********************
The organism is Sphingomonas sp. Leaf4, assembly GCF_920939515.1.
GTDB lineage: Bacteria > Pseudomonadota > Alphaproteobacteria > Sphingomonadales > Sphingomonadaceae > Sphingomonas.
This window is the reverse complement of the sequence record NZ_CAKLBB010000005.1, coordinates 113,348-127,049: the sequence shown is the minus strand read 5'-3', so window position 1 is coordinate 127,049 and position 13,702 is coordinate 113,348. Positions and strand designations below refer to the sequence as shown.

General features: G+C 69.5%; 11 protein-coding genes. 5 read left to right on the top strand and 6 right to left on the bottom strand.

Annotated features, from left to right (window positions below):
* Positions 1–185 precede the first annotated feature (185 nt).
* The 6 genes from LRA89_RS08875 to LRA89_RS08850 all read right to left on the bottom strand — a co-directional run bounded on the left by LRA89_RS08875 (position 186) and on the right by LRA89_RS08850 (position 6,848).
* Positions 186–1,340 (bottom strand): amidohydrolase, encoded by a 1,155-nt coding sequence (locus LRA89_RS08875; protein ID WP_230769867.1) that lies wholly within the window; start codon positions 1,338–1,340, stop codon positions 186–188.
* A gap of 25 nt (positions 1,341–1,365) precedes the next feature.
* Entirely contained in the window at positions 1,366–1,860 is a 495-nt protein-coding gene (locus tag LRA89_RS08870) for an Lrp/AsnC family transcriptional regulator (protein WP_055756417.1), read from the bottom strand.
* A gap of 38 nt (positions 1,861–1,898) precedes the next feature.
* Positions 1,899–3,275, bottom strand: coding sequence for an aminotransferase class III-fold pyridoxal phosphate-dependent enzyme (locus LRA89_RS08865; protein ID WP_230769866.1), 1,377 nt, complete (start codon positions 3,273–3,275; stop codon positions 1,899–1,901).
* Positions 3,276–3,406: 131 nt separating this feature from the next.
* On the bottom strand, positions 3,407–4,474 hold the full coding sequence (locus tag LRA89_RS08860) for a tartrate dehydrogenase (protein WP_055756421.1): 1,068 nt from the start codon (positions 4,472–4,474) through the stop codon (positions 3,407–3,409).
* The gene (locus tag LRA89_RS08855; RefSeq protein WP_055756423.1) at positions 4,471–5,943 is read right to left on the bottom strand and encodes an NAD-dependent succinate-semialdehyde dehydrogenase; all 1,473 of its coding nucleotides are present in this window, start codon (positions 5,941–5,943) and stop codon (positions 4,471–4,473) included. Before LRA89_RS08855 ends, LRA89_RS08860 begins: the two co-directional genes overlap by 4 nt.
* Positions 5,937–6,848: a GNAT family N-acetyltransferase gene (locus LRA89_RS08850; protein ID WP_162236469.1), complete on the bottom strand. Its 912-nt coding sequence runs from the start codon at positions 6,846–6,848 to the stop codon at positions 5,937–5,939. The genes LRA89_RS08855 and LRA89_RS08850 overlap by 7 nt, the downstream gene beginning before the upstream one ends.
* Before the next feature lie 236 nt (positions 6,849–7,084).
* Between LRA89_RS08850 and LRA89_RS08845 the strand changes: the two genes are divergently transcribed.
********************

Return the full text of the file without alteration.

The organism is Sphingomonas sp. Leaf4, assembly GCF_920939515.1.
GTDB lineage: Bacteria > Pseudomonadota > Alphaproteobacteria > Sphingomonadales > Sphingomonadaceae > Sphingomonas.
This window is the reverse complement of the sequence record NZ_CAKLBB010000005.1, coordinates 113,348-127,049: the sequence shown is the minus strand read 5'-3', so window position 1 is coordinate 127,049 and position 13,702 is coordinate 113,348. Positions and strand designations below refer to the sequence as shown.

General features: G+C 69.5%; 11 protein-coding genes. 5 read left to right on the top strand and 6 right to left on the bottom strand.

Annotated features, from left to right (window positions below):
* Positions 1–185 precede the first annotated feature (185 nt).
* The 6 genes from LRA89_RS08875 to LRA89_RS08850 all read right to left on the bottom strand — a co-directional run bounded on the left by LRA89_RS08875 (position 186) and on the right by LRA89_RS08850 (position 6,848).
* Positions 186–1,340 (bottom strand): amidohydrolase, encoded by a 1,155-nt coding sequence (locus LRA89_RS08875; protein ID WP_230769867.1) that lies wholly within the window; start codon positions 1,338–1,340, stop codon positions 186–188.
* A gap of 25 nt (positions 1,341–1,365) precedes the next feature.
* Entirely contained in the window at positions 1,366–1,860 is a 495-nt protein-coding gene (locus tag LRA89_RS08870) for an Lrp/AsnC family transcriptional regulator (protein WP_055756417.1), read from the bottom strand.
* A gap of 38 nt (positions 1,861–1,898) precedes the next feature.
* Positions 1,899–3,275, bottom strand: coding sequence for an aminotransferase class III-fold pyridoxal phosphate-dependent enzyme (locus LRA89_RS08865; protein ID WP_230769866.1), 1,377 nt, complete (start codon positions 3,273–3,275; stop codon positions 1,899–1,901).
* Positions 3,276–3,406: 131 nt separating this feature from the next.
* On the bottom strand, positions 3,407–4,474 hold the full coding sequence (locus tag LRA89_RS08860) for a tartrate dehydrogenase (protein WP_055756421.1): 1,068 nt from the start codon (positions 4,472–4,474) through the stop codon (positions 3,407–3,409).
* The gene (locus tag LRA89_RS08855; RefSeq protein WP_055756423.1) at positions 4,471–5,943 is read right to left on the bottom strand and encodes an NAD-dependent succinate-semialdehyde dehydrogenase; all 1,473 of its coding nucleotides are present in this window, start codon (positions 5,941–5,943) and stop codon (positions 4,471–4,473) included. Before LRA89_RS08855 ends, LRA89_RS08860 begins: the two co-directional genes overlap by 4 nt.
* Positions 5,937–6,848: a GNAT family N-acetyltransferase gene (locus LRA89_RS08850; protein ID WP_162236469.1), complete on the bottom strand. Its 912-nt coding sequence runs from the start codon at positions 6,846–6,848 to the stop codon at positions 5,937–5,939. The genes LRA89_RS08855 and LRA89_RS08850 overlap by 7 nt, the downstream gene beginning before the upstream one ends.
* Before the next feature lie 236 nt (positions 6,849–7,084).
* Between LRA89_RS08850 and LRA89_RS08845 the strand changes: the two genes are divergently transcribed.